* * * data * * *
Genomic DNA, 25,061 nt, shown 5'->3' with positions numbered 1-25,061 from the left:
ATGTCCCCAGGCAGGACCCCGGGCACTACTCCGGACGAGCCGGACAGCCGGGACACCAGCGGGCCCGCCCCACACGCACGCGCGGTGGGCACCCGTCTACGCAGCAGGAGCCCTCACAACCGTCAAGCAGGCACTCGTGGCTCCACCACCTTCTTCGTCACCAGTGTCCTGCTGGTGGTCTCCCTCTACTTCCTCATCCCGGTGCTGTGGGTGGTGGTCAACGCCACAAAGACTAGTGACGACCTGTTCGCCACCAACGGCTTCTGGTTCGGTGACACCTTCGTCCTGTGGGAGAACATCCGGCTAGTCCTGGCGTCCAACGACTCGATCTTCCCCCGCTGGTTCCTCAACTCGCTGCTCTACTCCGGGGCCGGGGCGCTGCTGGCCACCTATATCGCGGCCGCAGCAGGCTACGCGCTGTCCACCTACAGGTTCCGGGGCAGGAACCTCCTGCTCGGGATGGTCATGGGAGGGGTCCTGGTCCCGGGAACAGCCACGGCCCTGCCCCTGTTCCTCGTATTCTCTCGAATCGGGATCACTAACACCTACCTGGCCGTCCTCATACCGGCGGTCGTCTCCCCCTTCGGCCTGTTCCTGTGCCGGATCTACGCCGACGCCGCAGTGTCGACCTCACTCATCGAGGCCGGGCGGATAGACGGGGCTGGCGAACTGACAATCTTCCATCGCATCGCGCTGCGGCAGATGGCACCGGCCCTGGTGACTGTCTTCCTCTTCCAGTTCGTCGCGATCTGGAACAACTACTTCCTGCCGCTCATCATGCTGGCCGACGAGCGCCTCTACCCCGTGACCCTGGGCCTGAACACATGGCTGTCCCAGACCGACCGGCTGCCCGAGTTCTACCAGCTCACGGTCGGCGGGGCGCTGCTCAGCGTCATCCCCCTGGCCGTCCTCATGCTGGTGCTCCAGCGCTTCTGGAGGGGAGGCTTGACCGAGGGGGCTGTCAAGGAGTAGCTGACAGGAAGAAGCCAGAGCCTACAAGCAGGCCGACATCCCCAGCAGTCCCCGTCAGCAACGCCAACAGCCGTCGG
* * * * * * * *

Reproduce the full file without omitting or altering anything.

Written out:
Genomic DNA, 25,061 nt, shown 5'->3' with positions numbered 1-25,061 from the left:
ATGTCCCCAGGCAGGACCCCGGGCACTACTCCGGACGAGCCGGACAGCCGGGACACCAGCGGGCCCGCCCCACACGCACGCGCGGTGGGCACCCGTCTACGCAGCAGGAGCCCTCACAACCGTCAAGCAGGCACTCGTGGCTCCACCACCTTCTTCGTCACCAGTGTCCTGCTGGTGGTCTCCCTCTACTTCCTCATCCCGGTGCTGTGGGTGGTGGTCAACGCCACAAAGACTAGTGACGACCTGTTCGCCACCAACGGCTTCTGGTTCGGTGACACCTTCGTCCTGTGGGAGAACATCCGGCTAGTCCTGGCGTCCAACGACTCGATCTTCCCCCGCTGGTTCCTCAACTCGCTGCTCTACTCCGGGGCCGGGGCGCTGCTGGCCACCTATATCGCGGCCGCAGCAGGCTACGCGCTGTCCACCTACAGGTTCCGGGGCAGGAACCTCCTGCTCGGGATGGTCATGGGAGGGGTCCTGGTCCCGGGAACAGCCACGGCCCTGCCCCTGTTCCTCGTATTCTCTCGAATCGGGATCACTAACACCTACCTGGCCGTCCTCATACCGGCGGTCGTCTCCCCCTTCGGCCTGTTCCTGTGCCGGATCTACGCCGACGCCGCAGTGTCGACCTCACTCATCGAGGCCGGGCGGATAGACGGGGCTGGCGAACTGACAATCTTCCATCGCATCGCGCTGCGGCAGATGGCACCGGCCCTGGTGACTGTCTTCCTCTTCCAGTTCGTCGCGATCTGGAACAACTACTTCCTGCCGCTCATCATGCTGGCCGACGAGCGCCTCTACCCCGTGACCCTGGGCCTGAACACATGGCTGTCCCAGACCGACCGGCTGCCCGAGTTCTACCAGCTCACGGTCGGCGGGGCGCTGCTCAGCGTCATCCCCCTGGCCGTCCTCATGCTGGTGCTCCAGCGCTTCTGGAGGGGAGGCTTGACCGAGGGGGCTGTCAAGGAGTAGCTGACAGGAAGAAGCCAGAGCCTACAAGCAGGCCGACATCCCCAGCAGTCCCCGTCAGCAACGCCAACAGCCGTCGG